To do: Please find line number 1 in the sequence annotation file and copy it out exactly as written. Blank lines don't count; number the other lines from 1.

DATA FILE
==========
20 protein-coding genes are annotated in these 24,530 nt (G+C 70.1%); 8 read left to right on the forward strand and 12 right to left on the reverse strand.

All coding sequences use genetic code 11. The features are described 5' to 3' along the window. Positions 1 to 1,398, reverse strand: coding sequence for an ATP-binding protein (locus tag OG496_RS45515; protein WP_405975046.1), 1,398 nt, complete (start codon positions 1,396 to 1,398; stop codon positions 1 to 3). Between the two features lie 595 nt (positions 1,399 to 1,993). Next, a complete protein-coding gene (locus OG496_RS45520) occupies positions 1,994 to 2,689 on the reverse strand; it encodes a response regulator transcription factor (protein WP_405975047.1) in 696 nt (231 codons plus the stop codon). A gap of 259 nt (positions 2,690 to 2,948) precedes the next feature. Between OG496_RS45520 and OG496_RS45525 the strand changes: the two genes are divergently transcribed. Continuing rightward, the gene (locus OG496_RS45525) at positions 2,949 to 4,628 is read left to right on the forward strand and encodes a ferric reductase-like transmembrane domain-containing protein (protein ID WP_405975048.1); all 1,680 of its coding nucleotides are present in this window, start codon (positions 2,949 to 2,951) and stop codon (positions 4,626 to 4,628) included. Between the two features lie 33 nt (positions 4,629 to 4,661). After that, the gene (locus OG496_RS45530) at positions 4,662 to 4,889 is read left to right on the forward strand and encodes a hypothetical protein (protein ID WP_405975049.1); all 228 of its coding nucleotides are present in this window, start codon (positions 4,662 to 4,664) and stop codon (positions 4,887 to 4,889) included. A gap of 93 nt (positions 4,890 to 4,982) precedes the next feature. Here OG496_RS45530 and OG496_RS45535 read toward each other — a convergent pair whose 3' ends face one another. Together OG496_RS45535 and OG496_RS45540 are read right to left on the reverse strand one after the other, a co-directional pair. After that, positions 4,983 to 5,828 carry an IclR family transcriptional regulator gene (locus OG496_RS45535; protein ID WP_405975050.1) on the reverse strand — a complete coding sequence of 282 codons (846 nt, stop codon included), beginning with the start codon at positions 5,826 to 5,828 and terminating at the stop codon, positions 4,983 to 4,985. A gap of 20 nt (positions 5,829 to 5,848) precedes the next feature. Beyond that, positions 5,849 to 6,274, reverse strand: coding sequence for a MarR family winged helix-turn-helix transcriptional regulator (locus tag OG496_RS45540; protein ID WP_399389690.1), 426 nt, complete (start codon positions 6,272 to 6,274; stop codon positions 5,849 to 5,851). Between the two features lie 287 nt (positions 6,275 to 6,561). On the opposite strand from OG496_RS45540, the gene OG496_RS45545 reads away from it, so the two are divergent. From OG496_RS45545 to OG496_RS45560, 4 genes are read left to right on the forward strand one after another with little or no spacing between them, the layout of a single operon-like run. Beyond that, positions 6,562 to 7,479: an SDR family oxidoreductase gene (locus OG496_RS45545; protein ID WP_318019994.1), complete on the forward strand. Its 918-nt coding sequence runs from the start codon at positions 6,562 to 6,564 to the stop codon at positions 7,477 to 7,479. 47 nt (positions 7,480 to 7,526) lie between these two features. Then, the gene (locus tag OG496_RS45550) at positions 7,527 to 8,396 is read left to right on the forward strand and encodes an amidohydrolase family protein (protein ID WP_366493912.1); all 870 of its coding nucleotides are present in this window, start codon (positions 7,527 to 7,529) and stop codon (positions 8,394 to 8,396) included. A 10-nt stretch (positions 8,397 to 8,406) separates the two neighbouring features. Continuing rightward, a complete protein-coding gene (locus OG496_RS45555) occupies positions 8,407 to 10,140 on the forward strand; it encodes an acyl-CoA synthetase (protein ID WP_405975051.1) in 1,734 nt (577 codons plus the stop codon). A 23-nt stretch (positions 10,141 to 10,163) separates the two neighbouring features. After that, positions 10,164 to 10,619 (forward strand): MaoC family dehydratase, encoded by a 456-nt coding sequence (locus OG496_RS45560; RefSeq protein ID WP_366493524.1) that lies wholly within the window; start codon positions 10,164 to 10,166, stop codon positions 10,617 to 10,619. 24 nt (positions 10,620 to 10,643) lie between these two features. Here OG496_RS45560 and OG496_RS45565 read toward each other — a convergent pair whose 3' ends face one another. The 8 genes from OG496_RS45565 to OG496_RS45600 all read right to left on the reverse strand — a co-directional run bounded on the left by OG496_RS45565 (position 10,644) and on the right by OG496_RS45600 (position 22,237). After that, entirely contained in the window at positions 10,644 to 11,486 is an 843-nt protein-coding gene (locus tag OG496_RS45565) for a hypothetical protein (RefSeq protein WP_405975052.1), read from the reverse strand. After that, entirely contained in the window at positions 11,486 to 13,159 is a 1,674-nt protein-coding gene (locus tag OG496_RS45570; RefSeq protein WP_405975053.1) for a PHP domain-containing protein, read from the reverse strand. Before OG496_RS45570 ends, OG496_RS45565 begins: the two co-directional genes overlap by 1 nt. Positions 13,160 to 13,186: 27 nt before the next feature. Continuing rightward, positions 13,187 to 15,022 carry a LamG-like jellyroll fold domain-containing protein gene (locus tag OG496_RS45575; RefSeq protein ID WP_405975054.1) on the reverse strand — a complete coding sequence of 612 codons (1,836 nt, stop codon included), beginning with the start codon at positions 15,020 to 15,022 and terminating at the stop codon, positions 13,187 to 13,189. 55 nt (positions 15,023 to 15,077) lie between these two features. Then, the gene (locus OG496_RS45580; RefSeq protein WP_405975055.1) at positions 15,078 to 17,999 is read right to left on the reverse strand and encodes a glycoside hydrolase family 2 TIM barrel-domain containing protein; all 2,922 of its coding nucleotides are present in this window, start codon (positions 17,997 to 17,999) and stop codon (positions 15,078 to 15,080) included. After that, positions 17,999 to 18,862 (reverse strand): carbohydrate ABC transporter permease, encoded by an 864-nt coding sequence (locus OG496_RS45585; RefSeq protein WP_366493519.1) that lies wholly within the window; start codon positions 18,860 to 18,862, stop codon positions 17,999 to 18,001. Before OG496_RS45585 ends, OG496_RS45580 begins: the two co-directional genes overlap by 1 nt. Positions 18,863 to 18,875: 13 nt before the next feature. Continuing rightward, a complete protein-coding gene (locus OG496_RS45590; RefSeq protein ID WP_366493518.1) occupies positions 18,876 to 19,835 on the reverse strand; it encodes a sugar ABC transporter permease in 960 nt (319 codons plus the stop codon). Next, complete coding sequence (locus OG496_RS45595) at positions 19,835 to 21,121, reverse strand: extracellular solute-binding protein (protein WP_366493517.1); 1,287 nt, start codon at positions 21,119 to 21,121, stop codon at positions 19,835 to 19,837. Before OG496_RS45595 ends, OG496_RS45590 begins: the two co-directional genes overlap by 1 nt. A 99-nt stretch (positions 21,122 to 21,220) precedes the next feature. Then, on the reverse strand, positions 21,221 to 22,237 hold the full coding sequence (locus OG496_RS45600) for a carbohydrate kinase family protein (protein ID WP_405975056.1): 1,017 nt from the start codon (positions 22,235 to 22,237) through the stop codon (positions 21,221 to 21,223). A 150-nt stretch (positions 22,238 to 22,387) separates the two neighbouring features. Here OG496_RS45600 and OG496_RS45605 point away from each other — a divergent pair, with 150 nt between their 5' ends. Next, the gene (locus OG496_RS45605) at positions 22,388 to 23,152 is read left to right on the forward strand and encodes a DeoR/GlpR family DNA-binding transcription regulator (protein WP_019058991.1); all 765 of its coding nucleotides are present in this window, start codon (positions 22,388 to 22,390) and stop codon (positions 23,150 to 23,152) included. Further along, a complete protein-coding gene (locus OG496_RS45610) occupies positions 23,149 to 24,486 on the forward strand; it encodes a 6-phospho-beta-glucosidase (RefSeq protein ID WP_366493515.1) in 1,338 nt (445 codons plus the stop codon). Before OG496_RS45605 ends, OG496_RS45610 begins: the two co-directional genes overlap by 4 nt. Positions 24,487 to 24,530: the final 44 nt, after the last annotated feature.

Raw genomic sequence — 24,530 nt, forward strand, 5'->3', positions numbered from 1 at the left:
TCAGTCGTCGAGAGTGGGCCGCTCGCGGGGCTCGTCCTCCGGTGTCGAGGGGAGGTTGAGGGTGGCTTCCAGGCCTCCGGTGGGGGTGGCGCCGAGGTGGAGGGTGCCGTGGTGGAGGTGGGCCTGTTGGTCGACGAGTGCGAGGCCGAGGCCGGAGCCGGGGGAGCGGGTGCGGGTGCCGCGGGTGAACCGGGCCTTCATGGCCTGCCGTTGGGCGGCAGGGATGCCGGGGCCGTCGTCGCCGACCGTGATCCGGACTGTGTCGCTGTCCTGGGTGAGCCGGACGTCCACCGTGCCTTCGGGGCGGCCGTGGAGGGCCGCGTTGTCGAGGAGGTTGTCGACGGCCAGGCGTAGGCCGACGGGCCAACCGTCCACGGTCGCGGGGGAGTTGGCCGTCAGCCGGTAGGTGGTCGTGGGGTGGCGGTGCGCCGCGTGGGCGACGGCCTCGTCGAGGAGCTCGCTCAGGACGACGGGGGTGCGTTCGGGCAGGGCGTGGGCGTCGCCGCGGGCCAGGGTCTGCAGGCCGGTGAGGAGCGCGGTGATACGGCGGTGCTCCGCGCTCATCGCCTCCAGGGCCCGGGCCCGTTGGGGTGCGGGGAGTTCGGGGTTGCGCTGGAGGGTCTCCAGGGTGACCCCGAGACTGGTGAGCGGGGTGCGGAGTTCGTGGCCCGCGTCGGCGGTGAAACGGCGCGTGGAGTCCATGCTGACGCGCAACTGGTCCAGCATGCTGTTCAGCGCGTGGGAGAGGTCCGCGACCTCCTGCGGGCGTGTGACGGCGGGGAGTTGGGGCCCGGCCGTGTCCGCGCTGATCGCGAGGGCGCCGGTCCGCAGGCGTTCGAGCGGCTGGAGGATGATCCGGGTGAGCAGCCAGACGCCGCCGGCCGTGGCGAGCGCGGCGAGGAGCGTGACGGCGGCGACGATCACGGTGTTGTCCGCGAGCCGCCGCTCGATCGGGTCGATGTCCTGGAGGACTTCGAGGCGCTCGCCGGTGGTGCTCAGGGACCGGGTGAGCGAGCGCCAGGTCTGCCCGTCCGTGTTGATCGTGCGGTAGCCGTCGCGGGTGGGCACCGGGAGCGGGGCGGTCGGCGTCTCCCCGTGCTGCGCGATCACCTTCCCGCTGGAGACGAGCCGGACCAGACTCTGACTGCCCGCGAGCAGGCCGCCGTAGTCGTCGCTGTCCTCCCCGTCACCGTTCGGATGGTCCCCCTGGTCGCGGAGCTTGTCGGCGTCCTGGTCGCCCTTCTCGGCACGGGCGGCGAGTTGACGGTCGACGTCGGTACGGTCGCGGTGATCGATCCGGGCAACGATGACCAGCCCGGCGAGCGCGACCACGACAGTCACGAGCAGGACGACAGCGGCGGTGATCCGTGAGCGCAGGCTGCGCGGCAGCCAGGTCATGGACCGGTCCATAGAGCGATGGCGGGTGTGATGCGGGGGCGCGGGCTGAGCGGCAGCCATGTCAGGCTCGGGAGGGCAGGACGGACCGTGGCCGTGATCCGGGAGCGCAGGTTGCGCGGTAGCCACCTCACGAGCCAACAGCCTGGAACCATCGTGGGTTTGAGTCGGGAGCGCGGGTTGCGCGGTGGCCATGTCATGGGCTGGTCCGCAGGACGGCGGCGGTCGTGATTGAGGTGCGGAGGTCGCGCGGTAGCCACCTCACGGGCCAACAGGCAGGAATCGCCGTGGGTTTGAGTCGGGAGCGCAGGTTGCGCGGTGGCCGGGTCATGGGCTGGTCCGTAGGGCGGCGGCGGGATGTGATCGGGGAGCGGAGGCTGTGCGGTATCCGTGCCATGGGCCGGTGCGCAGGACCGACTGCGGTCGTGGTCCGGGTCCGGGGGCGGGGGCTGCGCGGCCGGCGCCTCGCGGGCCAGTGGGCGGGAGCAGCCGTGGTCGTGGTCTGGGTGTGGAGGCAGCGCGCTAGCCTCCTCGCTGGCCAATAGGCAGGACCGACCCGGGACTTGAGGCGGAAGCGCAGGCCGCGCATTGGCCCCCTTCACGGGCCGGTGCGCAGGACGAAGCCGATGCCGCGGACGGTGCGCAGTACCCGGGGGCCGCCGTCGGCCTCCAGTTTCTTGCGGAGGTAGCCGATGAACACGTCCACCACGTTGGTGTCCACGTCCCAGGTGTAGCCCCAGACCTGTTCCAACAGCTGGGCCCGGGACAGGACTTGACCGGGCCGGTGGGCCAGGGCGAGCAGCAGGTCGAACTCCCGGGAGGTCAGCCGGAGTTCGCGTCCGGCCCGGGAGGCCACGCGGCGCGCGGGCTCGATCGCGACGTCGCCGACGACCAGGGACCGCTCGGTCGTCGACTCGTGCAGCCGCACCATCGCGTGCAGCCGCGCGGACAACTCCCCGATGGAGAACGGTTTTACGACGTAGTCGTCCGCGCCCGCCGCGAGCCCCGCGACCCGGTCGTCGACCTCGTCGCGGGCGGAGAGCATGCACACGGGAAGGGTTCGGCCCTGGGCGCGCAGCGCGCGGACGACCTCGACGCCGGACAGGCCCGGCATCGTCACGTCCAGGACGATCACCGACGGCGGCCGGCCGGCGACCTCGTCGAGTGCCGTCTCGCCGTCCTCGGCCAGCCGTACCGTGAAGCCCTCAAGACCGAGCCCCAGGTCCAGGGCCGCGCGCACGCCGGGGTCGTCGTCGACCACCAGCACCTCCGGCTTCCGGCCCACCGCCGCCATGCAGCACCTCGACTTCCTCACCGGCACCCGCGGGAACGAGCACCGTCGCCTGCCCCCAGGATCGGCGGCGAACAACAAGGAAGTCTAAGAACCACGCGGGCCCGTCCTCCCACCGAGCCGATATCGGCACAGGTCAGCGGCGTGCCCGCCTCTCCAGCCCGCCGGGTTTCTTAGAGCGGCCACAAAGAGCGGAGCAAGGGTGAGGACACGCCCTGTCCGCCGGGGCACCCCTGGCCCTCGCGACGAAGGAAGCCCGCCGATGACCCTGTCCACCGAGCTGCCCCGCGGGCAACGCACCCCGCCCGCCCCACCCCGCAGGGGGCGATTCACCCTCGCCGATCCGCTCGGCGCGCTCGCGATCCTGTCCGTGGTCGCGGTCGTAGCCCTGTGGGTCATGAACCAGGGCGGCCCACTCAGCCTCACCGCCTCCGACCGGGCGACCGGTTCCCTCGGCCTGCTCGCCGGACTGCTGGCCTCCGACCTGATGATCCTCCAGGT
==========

20 protein-coding genes are annotated in these 24,530 nt (G+C 70.1%); 8 read left to right on the forward strand and 12 right to left on the reverse strand.